“Wealth doesn’t bring about excellence, but excellence makes wealth and everything good for [wo]men, both individually and collectively.”

This slightly adapted quote from Greek philosopher Plato is as relevant today as it was 2 500 years ago (notwithstanding the gender bias!). But was he right in saying that “excellence makes wealth”? Should we be striving for excellence in the workplace, in the hope that money will follow?

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Lyapa Nakazwe-Masiya, a C-suite and executive board placements consultant in Africa for international leadership advisory firm Egon Zehnder, offers this definition: “Excellence means putting your best foot forward, giving it your all and being the best version of you. At work, that translates into accountability, responsibility and taking pride in what you do.”

However, excellence goes beyond the technical skills for which we’re employed, crossing into the way we communicate what we do. Career and self-leadership coach Briony Liber explains: “You can have all the technical skills in the world, but if you can’t communicate and make them relevant in solving problems, then you may as well not have them.”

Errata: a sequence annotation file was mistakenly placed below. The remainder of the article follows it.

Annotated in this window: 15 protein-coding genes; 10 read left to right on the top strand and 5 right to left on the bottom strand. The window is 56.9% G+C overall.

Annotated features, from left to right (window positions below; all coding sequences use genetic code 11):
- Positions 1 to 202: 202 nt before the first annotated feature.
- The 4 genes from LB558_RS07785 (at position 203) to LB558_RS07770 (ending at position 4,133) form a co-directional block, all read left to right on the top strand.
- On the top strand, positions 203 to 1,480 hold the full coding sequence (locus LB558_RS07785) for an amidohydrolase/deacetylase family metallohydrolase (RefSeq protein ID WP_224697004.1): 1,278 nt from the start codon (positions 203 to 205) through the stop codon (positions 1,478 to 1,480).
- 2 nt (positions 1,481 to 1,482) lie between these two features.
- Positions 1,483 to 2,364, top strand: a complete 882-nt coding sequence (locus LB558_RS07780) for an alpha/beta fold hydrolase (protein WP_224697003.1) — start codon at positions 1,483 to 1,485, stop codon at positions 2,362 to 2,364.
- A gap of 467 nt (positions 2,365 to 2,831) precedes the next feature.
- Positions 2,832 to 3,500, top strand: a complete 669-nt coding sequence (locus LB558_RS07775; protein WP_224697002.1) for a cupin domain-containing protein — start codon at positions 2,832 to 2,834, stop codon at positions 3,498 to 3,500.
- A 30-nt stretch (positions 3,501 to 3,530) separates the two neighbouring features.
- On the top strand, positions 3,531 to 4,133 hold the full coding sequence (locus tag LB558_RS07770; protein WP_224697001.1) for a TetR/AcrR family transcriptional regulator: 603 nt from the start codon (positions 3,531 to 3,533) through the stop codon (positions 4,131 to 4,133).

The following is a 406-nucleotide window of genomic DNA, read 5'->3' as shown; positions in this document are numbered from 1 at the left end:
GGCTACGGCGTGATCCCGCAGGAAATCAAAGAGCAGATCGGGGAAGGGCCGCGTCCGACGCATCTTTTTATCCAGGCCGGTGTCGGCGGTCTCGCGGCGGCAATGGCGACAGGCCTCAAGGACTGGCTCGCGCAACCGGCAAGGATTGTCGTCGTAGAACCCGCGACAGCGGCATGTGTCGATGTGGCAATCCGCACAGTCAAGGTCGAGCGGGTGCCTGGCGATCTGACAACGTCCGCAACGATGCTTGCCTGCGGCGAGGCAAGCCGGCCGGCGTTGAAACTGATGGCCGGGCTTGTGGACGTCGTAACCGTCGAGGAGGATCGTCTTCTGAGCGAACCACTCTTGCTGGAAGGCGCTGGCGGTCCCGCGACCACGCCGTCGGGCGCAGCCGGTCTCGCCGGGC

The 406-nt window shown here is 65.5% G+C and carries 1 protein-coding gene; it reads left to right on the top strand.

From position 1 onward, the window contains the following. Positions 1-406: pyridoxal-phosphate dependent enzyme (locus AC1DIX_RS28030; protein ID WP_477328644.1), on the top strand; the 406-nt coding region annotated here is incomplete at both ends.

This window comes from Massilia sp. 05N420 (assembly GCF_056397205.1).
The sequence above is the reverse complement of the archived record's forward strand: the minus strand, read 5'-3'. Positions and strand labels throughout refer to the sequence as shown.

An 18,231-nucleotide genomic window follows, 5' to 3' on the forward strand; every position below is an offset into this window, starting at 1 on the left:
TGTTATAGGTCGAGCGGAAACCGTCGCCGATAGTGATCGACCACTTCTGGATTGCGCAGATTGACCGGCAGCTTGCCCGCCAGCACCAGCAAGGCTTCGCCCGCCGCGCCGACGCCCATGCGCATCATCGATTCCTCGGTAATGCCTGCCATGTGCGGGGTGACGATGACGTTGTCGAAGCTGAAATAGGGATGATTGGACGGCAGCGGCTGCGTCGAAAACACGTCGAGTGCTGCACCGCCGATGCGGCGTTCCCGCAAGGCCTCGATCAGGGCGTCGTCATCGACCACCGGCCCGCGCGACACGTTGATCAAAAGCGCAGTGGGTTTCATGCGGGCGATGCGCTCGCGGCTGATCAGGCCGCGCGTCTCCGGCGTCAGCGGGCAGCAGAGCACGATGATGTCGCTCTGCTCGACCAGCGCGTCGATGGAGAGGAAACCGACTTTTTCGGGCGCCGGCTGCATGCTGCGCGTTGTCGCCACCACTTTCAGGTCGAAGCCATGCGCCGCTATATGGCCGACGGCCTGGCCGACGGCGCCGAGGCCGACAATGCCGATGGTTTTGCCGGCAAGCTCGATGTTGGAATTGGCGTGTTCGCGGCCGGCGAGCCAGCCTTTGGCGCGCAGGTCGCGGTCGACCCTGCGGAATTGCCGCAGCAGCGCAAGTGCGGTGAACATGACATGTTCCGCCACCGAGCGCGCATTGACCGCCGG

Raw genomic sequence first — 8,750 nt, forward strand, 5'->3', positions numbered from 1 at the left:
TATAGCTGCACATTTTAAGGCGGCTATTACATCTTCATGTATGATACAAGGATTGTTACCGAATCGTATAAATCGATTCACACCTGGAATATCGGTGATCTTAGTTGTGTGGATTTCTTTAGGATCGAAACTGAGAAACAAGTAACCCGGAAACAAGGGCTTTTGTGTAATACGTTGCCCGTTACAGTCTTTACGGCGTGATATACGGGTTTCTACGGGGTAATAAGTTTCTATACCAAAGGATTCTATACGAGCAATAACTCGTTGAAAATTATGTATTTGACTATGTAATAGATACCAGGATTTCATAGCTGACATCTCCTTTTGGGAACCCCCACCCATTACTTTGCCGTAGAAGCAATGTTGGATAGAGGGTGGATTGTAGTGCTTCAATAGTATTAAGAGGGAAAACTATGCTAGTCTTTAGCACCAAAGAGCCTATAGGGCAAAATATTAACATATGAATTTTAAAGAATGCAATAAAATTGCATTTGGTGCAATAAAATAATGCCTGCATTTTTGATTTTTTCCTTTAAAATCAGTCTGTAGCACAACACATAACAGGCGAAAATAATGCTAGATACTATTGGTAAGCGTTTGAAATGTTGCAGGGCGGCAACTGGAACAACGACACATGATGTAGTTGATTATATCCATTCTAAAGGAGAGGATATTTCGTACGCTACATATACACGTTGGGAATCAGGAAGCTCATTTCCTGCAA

It’s also important to remember that excellence is by no means static: it’s an ever-evolving state of consciousness and should develop with you as you progress in your career.

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“If you’re at the beginning of your working life, then you need to be excellent at asking questions, applying what you’re taught, getting feedback, stretching yourself, shadowing others and really absorbing everything in the workplace so that you can do your job as best you can,” says Liber.

As you move through your career to a position of management, your skills should advance accordingly, she adds.

“Leadership requires a completely different skills set, so managing others is more important than being busy doing the work yourself.”